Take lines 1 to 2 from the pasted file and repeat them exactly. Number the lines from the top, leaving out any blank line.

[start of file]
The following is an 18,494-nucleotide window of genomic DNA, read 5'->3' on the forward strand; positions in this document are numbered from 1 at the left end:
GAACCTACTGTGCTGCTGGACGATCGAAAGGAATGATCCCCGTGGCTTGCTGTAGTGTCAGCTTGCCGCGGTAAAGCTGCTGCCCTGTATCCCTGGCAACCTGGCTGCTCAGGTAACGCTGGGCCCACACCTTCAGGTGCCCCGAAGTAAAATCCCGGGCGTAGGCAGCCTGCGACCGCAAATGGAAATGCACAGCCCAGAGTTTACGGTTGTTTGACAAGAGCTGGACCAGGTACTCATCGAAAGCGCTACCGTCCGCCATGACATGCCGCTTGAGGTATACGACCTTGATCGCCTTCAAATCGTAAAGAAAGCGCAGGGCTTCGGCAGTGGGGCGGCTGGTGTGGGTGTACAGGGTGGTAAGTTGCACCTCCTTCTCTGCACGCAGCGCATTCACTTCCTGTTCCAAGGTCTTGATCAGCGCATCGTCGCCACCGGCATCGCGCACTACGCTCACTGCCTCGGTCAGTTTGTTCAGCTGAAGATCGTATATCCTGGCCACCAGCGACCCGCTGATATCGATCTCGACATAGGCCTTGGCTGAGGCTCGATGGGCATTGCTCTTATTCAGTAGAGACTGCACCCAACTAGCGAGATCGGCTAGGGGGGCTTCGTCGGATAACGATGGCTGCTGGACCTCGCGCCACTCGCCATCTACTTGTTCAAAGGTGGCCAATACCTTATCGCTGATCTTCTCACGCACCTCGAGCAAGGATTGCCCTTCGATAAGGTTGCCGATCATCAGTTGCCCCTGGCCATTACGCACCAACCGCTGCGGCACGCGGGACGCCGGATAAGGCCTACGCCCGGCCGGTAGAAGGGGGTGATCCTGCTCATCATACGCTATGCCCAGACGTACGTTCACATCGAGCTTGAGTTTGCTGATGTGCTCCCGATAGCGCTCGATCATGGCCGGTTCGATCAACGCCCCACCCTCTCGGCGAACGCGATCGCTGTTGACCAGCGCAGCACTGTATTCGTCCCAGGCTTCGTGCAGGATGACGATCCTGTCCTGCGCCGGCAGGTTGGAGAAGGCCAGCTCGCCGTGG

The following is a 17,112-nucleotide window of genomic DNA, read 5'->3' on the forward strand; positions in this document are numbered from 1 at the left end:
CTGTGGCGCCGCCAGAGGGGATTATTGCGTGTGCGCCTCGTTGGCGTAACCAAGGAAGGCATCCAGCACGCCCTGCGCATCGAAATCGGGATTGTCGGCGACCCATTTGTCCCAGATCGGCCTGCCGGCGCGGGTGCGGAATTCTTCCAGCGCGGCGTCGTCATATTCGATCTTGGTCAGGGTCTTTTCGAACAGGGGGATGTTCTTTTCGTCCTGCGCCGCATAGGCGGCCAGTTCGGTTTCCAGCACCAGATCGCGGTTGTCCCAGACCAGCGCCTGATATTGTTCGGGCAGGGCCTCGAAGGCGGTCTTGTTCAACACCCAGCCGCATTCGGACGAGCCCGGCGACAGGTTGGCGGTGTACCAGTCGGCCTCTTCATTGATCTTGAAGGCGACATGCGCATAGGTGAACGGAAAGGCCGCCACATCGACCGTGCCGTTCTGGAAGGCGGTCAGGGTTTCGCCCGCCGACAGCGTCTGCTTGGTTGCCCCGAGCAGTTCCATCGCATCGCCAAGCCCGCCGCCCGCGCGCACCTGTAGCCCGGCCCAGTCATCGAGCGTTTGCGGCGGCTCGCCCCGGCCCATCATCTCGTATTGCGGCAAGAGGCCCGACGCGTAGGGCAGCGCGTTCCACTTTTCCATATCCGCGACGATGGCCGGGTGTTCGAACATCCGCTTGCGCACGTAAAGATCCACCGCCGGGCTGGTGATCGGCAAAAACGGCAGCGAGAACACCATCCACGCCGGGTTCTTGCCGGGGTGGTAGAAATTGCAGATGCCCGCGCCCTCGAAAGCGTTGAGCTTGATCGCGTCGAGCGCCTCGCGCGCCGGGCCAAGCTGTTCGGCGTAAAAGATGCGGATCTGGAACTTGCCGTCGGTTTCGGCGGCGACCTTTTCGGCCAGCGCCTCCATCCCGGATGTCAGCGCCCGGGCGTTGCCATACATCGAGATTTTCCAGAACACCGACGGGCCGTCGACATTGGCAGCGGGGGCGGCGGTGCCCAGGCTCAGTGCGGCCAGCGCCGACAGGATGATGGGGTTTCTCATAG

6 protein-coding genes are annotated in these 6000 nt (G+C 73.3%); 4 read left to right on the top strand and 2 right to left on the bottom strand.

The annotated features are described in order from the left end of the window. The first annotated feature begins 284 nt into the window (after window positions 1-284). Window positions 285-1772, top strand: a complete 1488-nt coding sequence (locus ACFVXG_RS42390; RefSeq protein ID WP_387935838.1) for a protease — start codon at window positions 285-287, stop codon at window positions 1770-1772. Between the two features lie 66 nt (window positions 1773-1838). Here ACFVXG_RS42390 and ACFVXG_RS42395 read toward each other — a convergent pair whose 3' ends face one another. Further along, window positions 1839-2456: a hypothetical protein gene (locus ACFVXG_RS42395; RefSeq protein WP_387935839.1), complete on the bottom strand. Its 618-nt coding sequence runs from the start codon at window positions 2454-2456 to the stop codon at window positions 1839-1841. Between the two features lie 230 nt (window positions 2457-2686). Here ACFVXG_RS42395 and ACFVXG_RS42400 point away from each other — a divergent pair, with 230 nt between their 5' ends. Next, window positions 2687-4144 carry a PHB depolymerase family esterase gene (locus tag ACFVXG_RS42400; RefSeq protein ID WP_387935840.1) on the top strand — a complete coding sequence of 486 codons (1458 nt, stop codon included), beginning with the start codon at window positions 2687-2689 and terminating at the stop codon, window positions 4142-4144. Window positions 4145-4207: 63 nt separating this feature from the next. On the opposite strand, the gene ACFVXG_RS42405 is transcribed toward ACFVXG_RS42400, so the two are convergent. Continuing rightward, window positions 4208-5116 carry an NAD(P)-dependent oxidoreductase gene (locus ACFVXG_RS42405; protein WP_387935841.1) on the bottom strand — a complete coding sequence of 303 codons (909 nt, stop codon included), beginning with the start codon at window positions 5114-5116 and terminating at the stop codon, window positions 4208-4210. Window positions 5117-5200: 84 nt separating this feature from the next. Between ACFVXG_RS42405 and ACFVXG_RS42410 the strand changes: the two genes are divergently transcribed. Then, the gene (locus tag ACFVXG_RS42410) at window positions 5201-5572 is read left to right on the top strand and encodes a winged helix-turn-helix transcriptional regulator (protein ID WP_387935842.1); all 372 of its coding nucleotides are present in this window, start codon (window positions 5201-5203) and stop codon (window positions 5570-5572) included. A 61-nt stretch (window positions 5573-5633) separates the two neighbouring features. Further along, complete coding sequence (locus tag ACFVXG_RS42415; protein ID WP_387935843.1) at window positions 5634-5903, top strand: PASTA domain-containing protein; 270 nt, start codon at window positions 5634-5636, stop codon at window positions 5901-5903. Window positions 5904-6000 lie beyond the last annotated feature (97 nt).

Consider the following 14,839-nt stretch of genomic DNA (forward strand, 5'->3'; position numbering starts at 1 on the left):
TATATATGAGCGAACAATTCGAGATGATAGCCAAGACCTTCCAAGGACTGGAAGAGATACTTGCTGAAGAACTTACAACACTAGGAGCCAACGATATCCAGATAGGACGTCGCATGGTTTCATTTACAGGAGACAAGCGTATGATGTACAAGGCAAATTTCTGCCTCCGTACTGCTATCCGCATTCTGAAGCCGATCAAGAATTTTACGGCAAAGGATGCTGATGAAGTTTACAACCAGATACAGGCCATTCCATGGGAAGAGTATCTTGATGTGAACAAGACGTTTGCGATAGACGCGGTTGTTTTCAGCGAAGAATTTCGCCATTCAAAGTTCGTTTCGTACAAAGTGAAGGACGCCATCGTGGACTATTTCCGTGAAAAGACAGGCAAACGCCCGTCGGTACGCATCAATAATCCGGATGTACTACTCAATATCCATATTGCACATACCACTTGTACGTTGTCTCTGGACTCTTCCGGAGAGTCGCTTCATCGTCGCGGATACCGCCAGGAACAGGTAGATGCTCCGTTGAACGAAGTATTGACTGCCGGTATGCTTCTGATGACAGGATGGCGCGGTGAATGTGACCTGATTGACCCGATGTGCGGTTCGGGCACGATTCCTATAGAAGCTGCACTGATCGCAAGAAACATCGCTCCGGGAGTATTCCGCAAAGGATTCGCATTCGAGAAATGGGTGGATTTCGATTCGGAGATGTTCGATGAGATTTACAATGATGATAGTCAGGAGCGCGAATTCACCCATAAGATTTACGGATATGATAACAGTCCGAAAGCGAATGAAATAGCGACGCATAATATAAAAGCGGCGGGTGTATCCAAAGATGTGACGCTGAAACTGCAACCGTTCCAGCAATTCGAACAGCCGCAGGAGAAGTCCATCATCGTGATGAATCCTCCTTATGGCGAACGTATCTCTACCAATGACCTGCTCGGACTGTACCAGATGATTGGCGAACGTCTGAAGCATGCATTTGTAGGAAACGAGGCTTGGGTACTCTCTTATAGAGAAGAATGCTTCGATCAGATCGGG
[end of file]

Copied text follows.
The following is an 18,494-nucleotide window of genomic DNA, read 5'->3' on the forward strand; positions in this document are numbered from 1 at the left end:
GAACCTACTGTGCTGCTGGACGATCGAAAGGAATGATCCCCGTGGCTTGCTGTAGTGTCAGCTTGCCGCGGTAAAGCTGCTGCCCTGTATCCCTGGCAACCTGGCTGCTCAGGTAACGCTGGGCCCACACCTTCAGGTGCCCCGAAGTAAAATCCCGGGCGTAGGCAGCCTGCGACCGCAAATGGAAATGCACAGCCCAGAGTTTACGGTTGTTTGACAAGAGCTGGACCAGGTACTCATCGAAAGCGCTACCGTCCGCCATGACATGCCGCTTGAGGTATACGACCTTGATCGCCTTCAAATCGTAAAGAAAGCGCAGGGCTTCGGCAGTGGGGCGGCTGGTGTGGGTGTACAGGGTGGTAAGTTGCACCTCCTTCTCTGCACGCAGCGCATTCACTTCCTGTTCCAAGGTCTTGATCAGCGCATCGTCGCCACCGGCATCGCGCACTACGCTCACTGCCTCGGTCAGTTTGTTCAGCTGAAGATCGTATATCCTGGCCACCAGCGACCCGCTGATATCGATCTCGACATAGGCCTTGGCTGAGGCTCGATGGGCATTGCTCTTATTCAGTAGAGACTGCACCCAACTAGCGAGATCGGCTAGGGGGGCTTCGTCGGATAACGATGGCTGCTGGACCTCGCGCCACTCGCCATCTACTTGTTCAAAGGTGGCCAATACCTTATCGCTGATCTTCTCACGCACCTCGAGCAAGGATTGCCCTTCGATAAGGTTGCCGATCATCAGTTGCCCCTGGCCATTACGCACCAACCGCTGCGGCACGCGGGACGCCGGATAAGGCCTACGCCCGGCCGGTAGAAGGGGGTGATCCTGCTCATCATACGCTATGCCCAGACGTACGTTCACATCGAGCTTGAGTTTGCTGATGTGCTCCCGATAGCGCTCGATCATGGCCGGTTCGATCAACGCCCCACCCTCTCGGCGAACGCGATCGCTGTTGACCAGCGCAGCACTGTATTCGTCCCAGGCTTCGTGCAGGATGACGATCCTGTCCTGCGCCGGCAGGTTGGAGAAGGCCAGCTCGCCGTGG